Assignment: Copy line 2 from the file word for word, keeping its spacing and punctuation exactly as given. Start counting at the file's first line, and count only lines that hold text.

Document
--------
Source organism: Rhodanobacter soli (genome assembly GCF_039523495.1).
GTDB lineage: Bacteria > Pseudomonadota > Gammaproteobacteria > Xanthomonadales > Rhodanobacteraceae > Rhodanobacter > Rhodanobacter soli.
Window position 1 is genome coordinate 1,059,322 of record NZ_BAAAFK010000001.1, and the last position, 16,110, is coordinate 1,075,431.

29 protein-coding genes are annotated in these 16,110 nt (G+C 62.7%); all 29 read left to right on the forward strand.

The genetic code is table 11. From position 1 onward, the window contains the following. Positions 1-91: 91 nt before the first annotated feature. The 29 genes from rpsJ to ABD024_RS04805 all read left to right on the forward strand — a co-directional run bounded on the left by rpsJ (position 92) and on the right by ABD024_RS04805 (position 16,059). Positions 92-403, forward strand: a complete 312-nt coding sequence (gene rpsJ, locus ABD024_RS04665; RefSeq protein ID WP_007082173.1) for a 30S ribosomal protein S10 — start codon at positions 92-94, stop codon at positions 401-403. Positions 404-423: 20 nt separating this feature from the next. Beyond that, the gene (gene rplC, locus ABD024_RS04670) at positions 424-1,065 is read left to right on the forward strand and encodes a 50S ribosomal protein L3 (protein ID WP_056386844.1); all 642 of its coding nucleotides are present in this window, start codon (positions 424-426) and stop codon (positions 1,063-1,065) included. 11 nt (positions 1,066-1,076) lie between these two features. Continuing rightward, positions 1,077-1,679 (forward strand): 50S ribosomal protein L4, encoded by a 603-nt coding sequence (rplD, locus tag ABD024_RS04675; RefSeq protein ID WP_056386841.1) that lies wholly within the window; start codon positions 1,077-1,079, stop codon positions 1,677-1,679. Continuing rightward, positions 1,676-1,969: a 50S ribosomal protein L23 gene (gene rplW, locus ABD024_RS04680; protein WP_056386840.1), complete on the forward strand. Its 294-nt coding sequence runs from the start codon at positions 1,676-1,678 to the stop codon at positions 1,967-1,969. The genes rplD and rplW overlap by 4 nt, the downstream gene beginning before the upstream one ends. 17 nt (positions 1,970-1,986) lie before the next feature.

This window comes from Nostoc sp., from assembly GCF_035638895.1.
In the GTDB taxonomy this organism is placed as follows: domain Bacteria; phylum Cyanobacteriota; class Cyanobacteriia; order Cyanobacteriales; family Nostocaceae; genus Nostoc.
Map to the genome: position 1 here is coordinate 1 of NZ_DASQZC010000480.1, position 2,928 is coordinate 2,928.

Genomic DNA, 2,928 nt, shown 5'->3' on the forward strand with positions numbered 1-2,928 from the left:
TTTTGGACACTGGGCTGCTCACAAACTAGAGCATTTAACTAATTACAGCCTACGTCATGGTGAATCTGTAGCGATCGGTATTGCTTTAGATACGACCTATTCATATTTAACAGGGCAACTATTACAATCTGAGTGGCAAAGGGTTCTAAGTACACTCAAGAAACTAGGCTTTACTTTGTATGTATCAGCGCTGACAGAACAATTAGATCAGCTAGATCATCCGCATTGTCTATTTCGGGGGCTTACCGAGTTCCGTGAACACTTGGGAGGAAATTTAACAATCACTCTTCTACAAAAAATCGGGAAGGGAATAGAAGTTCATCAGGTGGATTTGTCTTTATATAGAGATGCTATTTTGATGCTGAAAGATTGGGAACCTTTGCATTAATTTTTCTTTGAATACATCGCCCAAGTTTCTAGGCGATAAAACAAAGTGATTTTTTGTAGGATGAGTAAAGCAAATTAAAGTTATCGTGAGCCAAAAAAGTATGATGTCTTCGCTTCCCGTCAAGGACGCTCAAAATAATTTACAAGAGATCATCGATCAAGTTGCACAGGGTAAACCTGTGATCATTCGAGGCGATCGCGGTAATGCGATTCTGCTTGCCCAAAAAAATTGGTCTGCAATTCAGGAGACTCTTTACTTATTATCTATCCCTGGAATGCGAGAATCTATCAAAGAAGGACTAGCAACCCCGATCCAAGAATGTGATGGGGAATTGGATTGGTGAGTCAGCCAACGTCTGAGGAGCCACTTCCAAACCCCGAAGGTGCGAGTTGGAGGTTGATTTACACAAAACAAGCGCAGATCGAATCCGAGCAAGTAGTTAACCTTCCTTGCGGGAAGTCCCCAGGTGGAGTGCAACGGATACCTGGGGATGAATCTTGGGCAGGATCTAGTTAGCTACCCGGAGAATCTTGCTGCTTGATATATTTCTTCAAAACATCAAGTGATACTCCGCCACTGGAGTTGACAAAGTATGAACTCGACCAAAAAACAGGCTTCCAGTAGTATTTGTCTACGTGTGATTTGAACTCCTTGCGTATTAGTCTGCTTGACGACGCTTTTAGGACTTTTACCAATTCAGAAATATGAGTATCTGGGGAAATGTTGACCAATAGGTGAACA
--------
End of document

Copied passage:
GTDB lineage: Bacteria > Pseudomonadota > Gammaproteobacteria > Xanthomonadales > Rhodanobacteraceae > Rhodanobacter > Rhodanobacter soli.